In Victorian times, Wolverhampton grew to be a wealthy town mainly due to the huge amount of industry that occurred as a result of the abundance of coal and iron deposits in the area. The remains of this wealth can be seen in local houses such as Wightwick Manor and The Mount (both built for the Mander family, prominent varnish and paint manufacturers), and Tettenhall Towers. Many other houses of similar stature were built only to be demolished in the 1960s and 1970s.
The railways reached Wolverhampton in 1837, with the first station located at Wednesfield Heath, now Heath Town on the Grand Junction Railway. This station was demolished in 1965, but the area exists as a nature reserve just off Powell Street.
In the 19th century the city saw much immigration from Wales and Ireland, following the Irish Potato Famine.
In 1866, a statue was erected in memory of Prince Albert the Prince Consort, the unveiling of which brought Queen Victoria to Wolverhampton. The unveiling of the statue was the first public appearance Queen Victoria had made since the funeral of her husband. A 40-foot (12 m) tall archway made of coal was constructed for the visit. The Queen was so pleased with the statue that she knighted the then-mayor, an industrialist named John Morris. Market Square, originally named High Green, was renamed Queen Square in honour of the visit. The statue replaced a Russian cannon captured from Sevastopol during the Crimean War in 1855, and remains standing in Queen Square.
Wolverhampton was represented politically in Victorian times by the Liberal MP Charles Pelham Villiers, a noted free trade supporter, who was also the longest serving MP in parliamentary history.
Wolverhampton had a prolific bicycle industry from 1868 to 1975, during which time a total of more than 200 bicycle manufacturing companies existed there, but today none exist at all. These manufacturers included Marston, Sunbeam, Star, Wulfruna and Rudge.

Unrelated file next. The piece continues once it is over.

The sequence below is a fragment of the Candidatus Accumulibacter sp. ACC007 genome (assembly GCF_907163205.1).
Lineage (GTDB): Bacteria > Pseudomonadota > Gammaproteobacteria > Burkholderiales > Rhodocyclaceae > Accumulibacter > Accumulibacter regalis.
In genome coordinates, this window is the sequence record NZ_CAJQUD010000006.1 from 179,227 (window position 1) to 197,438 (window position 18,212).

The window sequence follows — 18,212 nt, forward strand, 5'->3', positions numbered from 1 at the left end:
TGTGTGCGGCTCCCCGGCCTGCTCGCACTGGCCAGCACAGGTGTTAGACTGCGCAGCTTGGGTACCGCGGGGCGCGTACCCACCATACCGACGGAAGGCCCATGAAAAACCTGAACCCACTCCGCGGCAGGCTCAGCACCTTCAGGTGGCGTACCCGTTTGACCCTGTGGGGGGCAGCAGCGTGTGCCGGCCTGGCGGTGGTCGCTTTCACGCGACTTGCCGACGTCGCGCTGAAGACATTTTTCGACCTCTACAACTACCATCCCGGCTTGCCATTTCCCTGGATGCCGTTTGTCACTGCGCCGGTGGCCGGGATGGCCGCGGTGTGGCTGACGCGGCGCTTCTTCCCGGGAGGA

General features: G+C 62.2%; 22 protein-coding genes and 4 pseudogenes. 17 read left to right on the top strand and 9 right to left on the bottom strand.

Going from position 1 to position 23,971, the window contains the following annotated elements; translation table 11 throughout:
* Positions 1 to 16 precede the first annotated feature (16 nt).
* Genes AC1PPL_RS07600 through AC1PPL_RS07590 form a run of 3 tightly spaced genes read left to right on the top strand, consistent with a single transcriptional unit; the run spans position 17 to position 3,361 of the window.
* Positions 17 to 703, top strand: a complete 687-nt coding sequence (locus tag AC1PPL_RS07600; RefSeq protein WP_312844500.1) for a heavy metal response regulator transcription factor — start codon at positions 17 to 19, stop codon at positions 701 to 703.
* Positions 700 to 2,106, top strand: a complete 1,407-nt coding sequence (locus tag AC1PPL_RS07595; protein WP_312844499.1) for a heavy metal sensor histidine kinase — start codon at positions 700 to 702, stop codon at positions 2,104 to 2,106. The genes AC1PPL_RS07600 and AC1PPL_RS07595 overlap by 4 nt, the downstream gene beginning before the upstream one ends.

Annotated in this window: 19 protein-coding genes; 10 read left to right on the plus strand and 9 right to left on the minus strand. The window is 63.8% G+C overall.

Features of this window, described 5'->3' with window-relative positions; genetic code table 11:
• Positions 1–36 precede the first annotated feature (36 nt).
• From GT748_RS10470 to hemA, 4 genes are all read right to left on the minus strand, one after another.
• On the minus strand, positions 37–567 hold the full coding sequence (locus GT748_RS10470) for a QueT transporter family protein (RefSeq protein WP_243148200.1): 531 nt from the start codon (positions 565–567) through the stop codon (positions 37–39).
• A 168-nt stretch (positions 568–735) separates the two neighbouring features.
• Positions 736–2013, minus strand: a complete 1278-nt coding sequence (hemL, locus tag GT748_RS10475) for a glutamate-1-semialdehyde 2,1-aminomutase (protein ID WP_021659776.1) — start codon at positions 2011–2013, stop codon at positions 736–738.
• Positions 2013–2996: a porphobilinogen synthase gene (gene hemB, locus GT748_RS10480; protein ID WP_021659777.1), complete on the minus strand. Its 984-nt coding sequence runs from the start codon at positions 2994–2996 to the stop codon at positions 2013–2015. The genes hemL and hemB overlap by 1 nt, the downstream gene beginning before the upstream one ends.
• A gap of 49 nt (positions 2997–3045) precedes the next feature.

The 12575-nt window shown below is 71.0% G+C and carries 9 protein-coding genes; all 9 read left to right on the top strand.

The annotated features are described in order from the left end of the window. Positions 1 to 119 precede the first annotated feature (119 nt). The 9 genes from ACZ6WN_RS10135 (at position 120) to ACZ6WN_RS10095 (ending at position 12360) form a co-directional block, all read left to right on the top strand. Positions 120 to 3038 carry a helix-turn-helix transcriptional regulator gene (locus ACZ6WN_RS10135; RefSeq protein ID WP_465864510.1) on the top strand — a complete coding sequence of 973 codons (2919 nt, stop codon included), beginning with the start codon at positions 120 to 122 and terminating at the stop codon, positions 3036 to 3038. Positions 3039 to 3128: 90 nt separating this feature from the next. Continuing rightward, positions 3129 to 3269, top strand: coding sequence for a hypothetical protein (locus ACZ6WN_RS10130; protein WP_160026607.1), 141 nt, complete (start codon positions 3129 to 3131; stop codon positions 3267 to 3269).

Wolverhampton High Level station (the current main railway station) opened in 1852, but the original station was demolished in 1965 and then rebuilt.
Wolverhampton Low Level station opened on the Great Western Railway in 1855. The site of the Low Level station, which closed to passengers in 1972 and completely in 1981, is currently undergoing redevelopment.
England's first automatic traffic lights could be seen in Princes Square, Wolverhampton in 1927. The modern traffic lights at this location have the traditional striped poles to commemorate this fact.
In 1974, as a result of local government reorganisation, Wolverhampton became a metropolitan borough.
The United Kingdom government announced on the 18th December 2000 that Wolverhampton would be granted city status.
Many of the city centre's buildings date from the early 20th century and before, the oldest buildings being St Peter's Church (which was built in the 13th century but has been largely extended and refurbished since the 15th century, situated on Lichfield Street)[ and a framed timber 17th-century building on Victoria Street which is now one of just two remaining in the area which was heavily populated by them until the turn of the 20th century. This building was originally a residential property, but later became the Hand Inn public house. It was completely restored in 1981 after a two-year refurbishment project and has been used by various businesses since then – currently as a second hand book shop called Wolverhampton Books and Collectibles
The city's name now is often abbreviated to "Wolvo" or "W'ton". or "Wolves"